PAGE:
Difference between revisions of "Bringing up Rhococo (first boot, and firmware development)"

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(June 5, 2019 Thinking about video modes)
m (June 11, 2019 solved sd-card insertion crashes)
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perhaps its better to let this be, and first concentrate on loading up and running some Z80 code.
 
perhaps its better to let this be, and first concentrate on loading up and running some Z80 code.
  
== June 11, 2019 IO expander (for SD-Card IO) working ==
+
== June 11, 2019 IO-Expander (for SD-Card IO) working ==
 
To upload some Z80 code to RAM I need an easy to change data source, so any kind of SD-card I/O, or reading files directly from the serial EEPROM, or Z80 code embedded in the propeller code.
 
To upload some Z80 code to RAM I need an easy to change data source, so any kind of SD-card I/O, or reading files directly from the serial EEPROM, or Z80 code embedded in the propeller code.
 
Because I want to implement some kind of SD-card interface anyway, and because the SD-card interface works through an PCF8574A IO expander, I decided to try to get the I/O expander working.
 
Because I want to implement some kind of SD-card interface anyway, and because the SD-card interface works through an PCF8574A IO expander, I decided to try to get the I/O expander working.
Line 84: Line 84:
 
the PCF8574A is a very early, and simple I/O expander. There is no "data direction register", and you can only write or read all 8-IO-bits. The output must be written high to be able to read the I/O pin as an input, but all pins are pulled up anyway so that isn't much of a problem. to be able to change single pins the solution is to use a mirror byte, and manipulate the bits in the mirror byte before writing it out. Reading a single bit means reading all bits, and masking the required bit out.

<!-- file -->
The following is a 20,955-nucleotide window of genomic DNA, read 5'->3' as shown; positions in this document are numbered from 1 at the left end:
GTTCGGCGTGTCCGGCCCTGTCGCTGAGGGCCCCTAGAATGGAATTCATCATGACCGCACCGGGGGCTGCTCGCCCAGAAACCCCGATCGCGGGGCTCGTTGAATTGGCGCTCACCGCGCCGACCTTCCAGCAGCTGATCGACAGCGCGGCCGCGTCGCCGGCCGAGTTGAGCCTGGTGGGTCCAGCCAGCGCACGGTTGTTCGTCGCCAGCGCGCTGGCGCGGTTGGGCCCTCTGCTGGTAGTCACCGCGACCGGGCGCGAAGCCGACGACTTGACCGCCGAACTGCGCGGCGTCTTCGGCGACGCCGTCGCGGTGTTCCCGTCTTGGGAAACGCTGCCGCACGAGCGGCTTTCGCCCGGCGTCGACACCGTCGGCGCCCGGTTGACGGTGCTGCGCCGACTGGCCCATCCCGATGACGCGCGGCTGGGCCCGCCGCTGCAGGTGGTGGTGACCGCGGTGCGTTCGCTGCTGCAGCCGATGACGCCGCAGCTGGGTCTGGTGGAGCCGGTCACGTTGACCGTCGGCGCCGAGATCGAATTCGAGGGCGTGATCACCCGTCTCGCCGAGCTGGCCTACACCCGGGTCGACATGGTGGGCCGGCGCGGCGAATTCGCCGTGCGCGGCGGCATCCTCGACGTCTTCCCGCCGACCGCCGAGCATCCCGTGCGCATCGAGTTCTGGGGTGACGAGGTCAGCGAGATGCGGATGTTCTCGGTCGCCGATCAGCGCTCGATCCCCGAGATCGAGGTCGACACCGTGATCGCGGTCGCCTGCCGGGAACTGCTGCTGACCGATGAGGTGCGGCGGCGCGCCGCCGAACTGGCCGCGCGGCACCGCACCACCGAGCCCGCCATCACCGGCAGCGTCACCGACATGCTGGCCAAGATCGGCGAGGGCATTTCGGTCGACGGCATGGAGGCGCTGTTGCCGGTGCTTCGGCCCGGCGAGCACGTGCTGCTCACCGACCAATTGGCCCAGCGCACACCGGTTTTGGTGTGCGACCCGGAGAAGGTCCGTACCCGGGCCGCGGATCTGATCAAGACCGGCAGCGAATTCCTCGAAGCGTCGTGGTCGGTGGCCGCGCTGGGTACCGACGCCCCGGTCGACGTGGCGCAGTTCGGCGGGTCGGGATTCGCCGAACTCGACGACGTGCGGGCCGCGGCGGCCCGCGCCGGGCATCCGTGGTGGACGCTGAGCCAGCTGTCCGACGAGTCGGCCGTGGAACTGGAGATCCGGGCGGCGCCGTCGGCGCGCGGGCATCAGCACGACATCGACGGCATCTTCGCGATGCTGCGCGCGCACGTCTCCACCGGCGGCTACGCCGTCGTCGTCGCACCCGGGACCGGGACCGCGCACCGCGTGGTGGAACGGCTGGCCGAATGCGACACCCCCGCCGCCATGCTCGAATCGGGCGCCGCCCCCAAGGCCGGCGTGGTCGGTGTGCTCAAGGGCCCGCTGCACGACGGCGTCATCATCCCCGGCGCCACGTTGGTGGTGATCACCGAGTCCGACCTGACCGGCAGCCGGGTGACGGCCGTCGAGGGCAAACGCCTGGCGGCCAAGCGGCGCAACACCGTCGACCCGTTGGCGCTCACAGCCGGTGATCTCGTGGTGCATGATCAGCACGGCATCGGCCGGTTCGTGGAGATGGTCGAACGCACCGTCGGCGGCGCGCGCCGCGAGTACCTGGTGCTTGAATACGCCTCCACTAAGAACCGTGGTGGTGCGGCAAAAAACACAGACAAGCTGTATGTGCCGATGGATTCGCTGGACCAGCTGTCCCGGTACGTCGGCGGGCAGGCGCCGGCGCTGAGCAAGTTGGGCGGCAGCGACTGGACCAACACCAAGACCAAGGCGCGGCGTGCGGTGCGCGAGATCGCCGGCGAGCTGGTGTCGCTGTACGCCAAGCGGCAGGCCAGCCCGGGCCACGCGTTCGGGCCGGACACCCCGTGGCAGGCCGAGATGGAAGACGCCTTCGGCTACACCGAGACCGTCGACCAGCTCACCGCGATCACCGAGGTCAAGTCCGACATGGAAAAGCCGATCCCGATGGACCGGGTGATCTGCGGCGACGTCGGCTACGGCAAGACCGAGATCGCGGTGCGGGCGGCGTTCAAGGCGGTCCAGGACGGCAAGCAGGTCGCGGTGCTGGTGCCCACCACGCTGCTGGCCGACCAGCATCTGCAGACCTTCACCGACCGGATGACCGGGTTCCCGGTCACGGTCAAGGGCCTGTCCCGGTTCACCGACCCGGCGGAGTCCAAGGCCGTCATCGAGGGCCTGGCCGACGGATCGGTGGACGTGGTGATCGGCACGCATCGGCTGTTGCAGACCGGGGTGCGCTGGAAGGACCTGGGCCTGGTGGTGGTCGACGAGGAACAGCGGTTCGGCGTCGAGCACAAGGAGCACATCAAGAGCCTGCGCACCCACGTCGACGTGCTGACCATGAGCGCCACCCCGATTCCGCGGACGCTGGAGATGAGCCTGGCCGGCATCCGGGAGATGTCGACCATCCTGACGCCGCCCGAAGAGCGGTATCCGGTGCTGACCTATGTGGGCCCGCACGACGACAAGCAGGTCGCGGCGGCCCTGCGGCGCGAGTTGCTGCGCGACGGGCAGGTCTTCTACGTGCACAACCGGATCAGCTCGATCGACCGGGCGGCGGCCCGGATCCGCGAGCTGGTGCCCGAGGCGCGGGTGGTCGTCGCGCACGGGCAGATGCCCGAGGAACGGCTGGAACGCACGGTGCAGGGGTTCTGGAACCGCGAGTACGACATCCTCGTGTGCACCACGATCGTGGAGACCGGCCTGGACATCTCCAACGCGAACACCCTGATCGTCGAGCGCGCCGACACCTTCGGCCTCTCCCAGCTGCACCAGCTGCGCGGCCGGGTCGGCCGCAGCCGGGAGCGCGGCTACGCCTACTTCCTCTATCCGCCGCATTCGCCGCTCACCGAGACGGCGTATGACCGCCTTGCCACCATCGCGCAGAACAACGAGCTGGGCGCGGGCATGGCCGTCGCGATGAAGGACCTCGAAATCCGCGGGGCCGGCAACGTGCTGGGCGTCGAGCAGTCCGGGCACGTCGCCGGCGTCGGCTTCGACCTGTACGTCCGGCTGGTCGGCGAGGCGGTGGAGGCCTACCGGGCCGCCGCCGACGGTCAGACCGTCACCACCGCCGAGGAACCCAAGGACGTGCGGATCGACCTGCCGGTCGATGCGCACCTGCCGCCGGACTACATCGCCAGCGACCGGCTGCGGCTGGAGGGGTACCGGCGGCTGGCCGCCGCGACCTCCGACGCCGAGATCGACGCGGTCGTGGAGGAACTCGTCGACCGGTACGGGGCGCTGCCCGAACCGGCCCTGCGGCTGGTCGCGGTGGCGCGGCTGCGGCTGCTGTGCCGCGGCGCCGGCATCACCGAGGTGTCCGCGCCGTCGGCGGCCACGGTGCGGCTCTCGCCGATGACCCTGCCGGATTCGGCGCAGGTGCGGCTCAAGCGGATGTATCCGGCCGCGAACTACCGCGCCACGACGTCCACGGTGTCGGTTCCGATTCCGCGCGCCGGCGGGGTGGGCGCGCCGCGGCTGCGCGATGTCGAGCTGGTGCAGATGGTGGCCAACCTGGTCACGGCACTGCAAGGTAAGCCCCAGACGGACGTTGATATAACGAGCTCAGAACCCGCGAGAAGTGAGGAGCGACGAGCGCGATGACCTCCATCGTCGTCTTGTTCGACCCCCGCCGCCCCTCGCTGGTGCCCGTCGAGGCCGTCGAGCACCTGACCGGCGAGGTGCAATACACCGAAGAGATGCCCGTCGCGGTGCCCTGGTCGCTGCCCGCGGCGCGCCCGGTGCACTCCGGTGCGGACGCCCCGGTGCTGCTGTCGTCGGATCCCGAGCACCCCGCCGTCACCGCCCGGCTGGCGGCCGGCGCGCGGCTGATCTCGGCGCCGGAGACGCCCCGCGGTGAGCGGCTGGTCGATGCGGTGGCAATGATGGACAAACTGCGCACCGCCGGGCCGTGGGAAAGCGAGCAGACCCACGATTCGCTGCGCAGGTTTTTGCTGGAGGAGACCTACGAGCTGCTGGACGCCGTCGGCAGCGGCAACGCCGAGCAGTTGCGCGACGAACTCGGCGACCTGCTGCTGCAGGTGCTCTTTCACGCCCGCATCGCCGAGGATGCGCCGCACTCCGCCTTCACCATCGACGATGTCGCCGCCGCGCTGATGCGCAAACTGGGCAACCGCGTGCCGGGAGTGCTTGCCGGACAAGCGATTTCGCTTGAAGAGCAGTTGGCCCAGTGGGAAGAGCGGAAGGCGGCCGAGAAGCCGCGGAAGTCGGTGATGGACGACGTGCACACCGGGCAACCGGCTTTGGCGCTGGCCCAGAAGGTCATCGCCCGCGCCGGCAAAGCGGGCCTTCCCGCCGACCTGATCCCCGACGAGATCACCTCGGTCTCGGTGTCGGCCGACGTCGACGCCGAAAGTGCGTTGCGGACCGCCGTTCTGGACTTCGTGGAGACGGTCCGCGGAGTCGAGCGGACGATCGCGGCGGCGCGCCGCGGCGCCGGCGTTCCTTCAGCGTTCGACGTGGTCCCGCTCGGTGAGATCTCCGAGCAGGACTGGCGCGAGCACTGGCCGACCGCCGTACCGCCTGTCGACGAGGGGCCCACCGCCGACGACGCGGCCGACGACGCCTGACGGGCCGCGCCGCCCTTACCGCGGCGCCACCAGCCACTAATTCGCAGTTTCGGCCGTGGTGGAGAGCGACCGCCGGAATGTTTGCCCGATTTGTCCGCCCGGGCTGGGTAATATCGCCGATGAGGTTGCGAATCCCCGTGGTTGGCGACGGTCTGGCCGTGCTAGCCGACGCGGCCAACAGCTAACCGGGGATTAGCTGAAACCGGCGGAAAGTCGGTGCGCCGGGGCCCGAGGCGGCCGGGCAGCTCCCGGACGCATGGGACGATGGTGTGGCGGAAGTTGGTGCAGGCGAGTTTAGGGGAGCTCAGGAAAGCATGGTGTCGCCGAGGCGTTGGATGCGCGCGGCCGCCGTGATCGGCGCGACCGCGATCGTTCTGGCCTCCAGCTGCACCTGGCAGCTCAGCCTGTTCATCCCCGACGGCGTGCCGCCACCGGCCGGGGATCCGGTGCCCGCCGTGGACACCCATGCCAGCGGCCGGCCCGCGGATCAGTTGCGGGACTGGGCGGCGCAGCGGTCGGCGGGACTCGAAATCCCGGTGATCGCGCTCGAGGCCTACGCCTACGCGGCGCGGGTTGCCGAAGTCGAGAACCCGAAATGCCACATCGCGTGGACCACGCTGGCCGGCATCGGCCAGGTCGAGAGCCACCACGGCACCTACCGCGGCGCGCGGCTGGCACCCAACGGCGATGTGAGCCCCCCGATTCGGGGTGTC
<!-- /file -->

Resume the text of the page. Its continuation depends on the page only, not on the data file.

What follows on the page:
the PCF8574A is a very early, and simple I/O expander. There is no "data direction register", and you can only write or read all 8-IO-bits. The output must be written high to be able to read the I/O pin as an input, but all pins are pulled up anyway so that isn't much of a problem. to be able to change single pins the solution is to use a mirror byte, and manipulate the bits in the mirror byte before writing it out. Reading a single bit means reading all bits, and masking the required bit out.
  
I managed to modify simple code I found online written for the even older PCF8574 for the PCF8574A, and as the picture shown below, it works.
+
I managed to modify simple code I found online written for the even older PCF8574 for the PCF8574A, and as the picture shown below shows, it works.
 +
 
 +
[[File:IOExpander working cropped.JPG|800px]]
 +
 
 +
you can see that P0 and P4 are pulled low, by the card_detect, and write-protect switch respectively, with all other I/O's being inactive (high).
 +
 
 +
next, implementing a simple SD-card interfacing software, this will be a very simple FAT16 driver, without subdirectories, and with 8.3 filename conventions, later I can write a better driver, but for now such a driver will suffice. I found a 2GB SD card, (needed so the card can be FAT16 formatted, instead of FAT32) formatted it as FAT16 and placed a single text file test.txt on it for testing.
 +
 
 +
== June 11, 2019 solved sd-card insertion crashes ==
 +
I noticed that more often than not, the system crashed the moment I inserted an SD-card in the slot.
 +
I determined that this generated a inrush-current power dip, which the brownout detector saw as a reason for resetting the system.
 +
I solved the problem by increasing the local 3V3 decoupling capacitor C13 from 100nF to 470uF.
 +
 
 +
I have updated the schematic and PCB layout, to revision 2.1.
 +
 
  
  

Revision as of 22:48, 11 June 2019

Project Bringing up Rhococo
Propeller IDE.png
This tells the story of how the firmware and software was developed that gives rhococo its functionality
Status Initializing
Contact mahjongg
Last Update 2019-06-11

This page describes the initial bringing up (designing and installing firmware and software) that will give Rhococo its functionality.